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Raw and brutal / impassioned and exploratory - 75%

NausikaDalazBlindaz, February 5th, 2015

"L'aurore de notre triomphe" ("The dawn of our triumph") is an early release for both Eole Noir and Sombre Chemin, back in the early 2000s. Eole Noir's side of the split is raw and brutal, spilling fury and venom in runaway trilling guitar and a vigorous percussion work-out. The raspy singing is sharp and spits out poison lyrics. "Du renversement des valeurs" ("Of the reversal of values") is the dominant track on this side and demonstrates what EN is capable of: melodic and powerful BM with a lot of varied drumming and rhythmic work. The guitars are thin and minimal but their texture is jagged and abrasive enough. Plenty of good riffs give the song a distinctive identity and the production is just clean enough that everything can be heard clearly. The song quickens and becomes more urgent and impassioned as it continues. "Il n'en restera que poussière" is a short and very acid-sounding piece in which a phantom voice dripping in reverb shrieks over puttery synth beats and a surprisingly lackadaisical guitar riff loop.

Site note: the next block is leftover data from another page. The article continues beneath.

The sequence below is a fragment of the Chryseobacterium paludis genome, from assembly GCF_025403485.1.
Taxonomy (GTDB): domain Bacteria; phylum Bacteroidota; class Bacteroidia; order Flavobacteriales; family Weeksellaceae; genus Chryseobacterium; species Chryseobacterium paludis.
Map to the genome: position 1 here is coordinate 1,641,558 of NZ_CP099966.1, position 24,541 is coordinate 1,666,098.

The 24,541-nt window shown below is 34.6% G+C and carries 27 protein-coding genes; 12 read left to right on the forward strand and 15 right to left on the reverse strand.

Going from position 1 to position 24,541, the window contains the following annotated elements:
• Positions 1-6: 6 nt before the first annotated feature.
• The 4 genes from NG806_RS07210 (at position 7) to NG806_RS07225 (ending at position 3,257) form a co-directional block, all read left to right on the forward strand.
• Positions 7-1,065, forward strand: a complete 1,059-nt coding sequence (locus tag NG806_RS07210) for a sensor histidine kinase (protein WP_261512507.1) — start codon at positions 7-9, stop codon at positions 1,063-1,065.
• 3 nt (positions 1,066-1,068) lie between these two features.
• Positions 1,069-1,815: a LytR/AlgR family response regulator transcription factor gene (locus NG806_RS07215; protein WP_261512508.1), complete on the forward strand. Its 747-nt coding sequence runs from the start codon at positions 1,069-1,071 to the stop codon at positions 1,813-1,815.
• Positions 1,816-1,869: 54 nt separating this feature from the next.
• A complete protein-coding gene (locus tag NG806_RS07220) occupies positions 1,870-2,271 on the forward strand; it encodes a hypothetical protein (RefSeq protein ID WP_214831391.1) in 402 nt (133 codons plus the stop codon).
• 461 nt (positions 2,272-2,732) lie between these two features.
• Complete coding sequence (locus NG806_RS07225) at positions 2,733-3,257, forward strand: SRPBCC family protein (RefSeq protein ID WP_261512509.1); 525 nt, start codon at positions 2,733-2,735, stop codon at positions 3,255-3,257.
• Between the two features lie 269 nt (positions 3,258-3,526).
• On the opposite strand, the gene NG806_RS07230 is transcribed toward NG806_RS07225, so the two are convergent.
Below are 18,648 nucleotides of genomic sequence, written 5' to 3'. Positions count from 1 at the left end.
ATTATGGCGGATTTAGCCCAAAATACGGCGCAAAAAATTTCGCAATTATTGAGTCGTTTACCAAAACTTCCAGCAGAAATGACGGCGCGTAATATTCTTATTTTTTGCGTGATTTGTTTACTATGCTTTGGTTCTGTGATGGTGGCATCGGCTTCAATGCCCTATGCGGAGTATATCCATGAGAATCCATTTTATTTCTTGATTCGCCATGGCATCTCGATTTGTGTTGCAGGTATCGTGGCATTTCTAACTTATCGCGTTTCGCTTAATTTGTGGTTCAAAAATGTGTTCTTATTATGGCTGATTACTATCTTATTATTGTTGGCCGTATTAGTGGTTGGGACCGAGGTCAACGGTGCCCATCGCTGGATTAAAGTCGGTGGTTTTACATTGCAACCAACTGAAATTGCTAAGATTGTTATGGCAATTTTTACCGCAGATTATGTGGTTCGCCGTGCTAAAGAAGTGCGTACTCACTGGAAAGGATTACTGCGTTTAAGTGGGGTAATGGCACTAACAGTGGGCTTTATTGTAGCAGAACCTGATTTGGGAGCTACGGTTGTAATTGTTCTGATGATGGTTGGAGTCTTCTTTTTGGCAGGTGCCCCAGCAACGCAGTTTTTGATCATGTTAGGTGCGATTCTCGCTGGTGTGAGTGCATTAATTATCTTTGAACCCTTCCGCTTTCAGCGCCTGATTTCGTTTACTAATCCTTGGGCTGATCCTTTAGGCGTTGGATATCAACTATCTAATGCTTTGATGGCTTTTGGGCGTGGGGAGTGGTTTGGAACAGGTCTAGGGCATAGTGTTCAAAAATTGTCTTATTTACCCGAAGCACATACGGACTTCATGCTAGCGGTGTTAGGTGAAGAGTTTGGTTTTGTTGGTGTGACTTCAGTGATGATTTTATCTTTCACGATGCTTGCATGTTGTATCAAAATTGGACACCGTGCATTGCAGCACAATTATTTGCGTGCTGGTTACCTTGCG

Sombre Chemin's part of the split sounds more garage in production with a slightly smoother guitar tone, very tinny and soft-sounding percussion and a vocal that sounds as if the singer is trapped in a metal vault far below where the rest of the band is playing. He certainly seems fed up with where he's stuck. The music is more punk in sound and the way it is put together seems very amateurish with a casual pace and voice and instruments following their own paths at once. The music initially feels disjointed but the effect is intended. The best part of SC's side of the split is the guitar work which can sound quite massive, especially in the second half of "Wolfheim". The second track is even more lo-fi in sound (though the vocals seem a lot clearer) and the drumming more paper-thin than ever, but the guitars and bass, continuing on their own meandering journeys in parallel, provide the substance that the song needs. As with "Wolfheim", the song improves in its second half with an additional guitar melody that gives it a fuller sound.

Sombre Chemin's half of the split may be worth checking out by fans of the band who know it only from later full-length releases: there is plenty of experimentation with melody and mood in the two songs, and the musicians take advantage of the raw production to explore a moody atmosphere and build up a huge sound in the instrumental parts of both songs. Eole Noir's half actually sounds better than the band's later self-titled EP and I would recommend this split over that recording if anyone is interested in chasing up this band's recordings. Though the split might be hampered by the dirty sound on both bands' work, there is energy in both and plenty of anger and a pissed-off attitude are present.